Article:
Although rain is a harbinger of good times in a gardener’s life, it also invites all kinds of nuance pests. Well, I am talking about snails. Snails are a menace to your kitchen garden. They arrive in hordes and finish off every plant you attentively cared for. And that includes tomatoes, too.
And that brings me to today’s question – can snails eat tomatoes?
Can Snails Eat Tomatoes?
Snails love binging on tomato plants. That includes fruits, leaves, and stems. Unfortunately, not even the flowers and unripe tomatoes are safe from snails.
Even if the tomato plant isn’t ready to bear any fruits, you will find these gastropods hanging upside down, devouring the leaves. It is common to find them munching on stems as well.
Snails have a radula, which comprises anywhere between 10,000 to 25,000 teeth! Their radula is sharp enough to thaw the tomato plant stems.
But lucky you that these tiny pests aren’t fast eaters. They take time to consume plants. So, if you opt for the necessary measures, you can definitely save your tomatoes.
So, how do you save your hard work from a walk of snails? (Fun fact: a group of snails is called a walk).
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How To Stop Snails From Eating Tomato Plants?
There are several ways to stop snails from eating tomato plants. Some of them are the beer trap, use of bait, manual picking, introducing predators, and sprinkling coffee near the tomato plant.
This is one of the oldest tricks in the book to get rid of pest snails from your garden. Let me tell you how it works.
Home research by hobbyists has shown that snails also share a love for beer like us. However, they are chronic alcoholics who just don’t know when to stop. Talk about addiction!
They drink to such an extent that they don’t live to see another day.
So, if you don’t like using commercial repellants, the beer trap method is one of the best ways to eliminate pest snails.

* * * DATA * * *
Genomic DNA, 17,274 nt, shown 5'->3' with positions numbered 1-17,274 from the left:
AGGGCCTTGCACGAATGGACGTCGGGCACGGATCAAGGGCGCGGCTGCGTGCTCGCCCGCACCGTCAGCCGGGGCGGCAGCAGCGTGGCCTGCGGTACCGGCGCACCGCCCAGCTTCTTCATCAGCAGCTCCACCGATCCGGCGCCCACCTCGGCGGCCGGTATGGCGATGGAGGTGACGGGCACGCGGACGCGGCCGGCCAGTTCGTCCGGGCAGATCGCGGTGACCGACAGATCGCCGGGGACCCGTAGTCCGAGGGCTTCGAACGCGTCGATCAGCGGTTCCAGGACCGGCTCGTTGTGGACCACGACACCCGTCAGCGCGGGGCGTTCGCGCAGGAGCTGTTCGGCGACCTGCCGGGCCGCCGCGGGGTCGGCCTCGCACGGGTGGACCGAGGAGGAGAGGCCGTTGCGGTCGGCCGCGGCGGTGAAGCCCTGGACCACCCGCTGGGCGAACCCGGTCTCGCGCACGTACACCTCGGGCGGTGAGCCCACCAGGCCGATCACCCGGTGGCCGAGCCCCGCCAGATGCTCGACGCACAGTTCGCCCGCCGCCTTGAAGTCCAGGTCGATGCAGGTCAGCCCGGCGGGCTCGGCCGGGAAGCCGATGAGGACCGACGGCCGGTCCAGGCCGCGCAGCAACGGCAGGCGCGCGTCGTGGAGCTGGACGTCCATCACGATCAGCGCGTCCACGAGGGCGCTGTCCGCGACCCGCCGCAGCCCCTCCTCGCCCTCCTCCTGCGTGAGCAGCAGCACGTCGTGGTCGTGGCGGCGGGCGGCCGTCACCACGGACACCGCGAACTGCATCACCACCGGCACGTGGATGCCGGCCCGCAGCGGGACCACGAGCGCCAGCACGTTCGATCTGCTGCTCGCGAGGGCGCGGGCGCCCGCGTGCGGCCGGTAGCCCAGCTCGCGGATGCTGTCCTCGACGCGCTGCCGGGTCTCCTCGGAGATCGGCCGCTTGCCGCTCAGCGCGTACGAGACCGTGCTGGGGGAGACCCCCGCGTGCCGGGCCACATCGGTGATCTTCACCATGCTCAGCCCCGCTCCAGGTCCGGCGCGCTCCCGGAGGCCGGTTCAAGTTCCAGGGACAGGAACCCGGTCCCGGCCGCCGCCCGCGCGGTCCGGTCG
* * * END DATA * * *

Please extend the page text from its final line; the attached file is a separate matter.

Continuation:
Here’s how you set a beer trap.
- Take a bowl and fill it with beer. Fill only about 70% of the bowl.
- Dig a hole near your tomato plant and bury the bowl halfway. The snails need to be able to climb the bowl easily.
- Leave the bowl overnight. Snails are nocturnal and will be most active at night.
- The next day, you will find a group of snails drowned in the bowl.
- Take them out and dispose of them in a sealed plastic bag.
- Repeat this every day for 2 to 3 weeks, and you will notice the decline in the snail population around your tomato plant.
Though this is an effective method to get rid of snails, unfortunately, several toxic compounds make up these baits. And one of such is metaldehyde.
So, you shouldn’t opt for this remedy if you have other pets like dogs, birds, cats, or reptiles.
Every spring and summer, the cases of metaldehyde poisoning among pets skyrocket in the US. And all of these cases are accidental.
Furthermore, metaldehyde harms not only your pets but also the natural environment. To make matters worse, it contaminates water quality. So, if you have water bodies near your garden, you’d better avoid using them.
So, you might wonder what could be the alternative for snail bait then?
Don’t give up on snail baits yet. There are better alternatives for snail baits with safe composition. For example, the bait with iron phosphate is considered safe for plants and pets.
Before you buy, look at the active ingredient label on the product. Make sure it has no traces of metaldehyde. Instead, get the ones that have iron phosphate.
How To Use Snail Bait?
Do not pile all bait in one place only. You need to sprinkle and scatter it all over the garden. This will make it effective and won’t harm soil quality. Avoid snail baits that have metaldehyde as their active ingredient. Only use the ones that have iron phosphate.
The Tweezer Method
This method is only applicable if you are dealing with the first wave of snails. At the beginning of spring, snails come in small groups, and it will be manageable to get rid of them immediately. So, this is more of a preventing measure than a cure.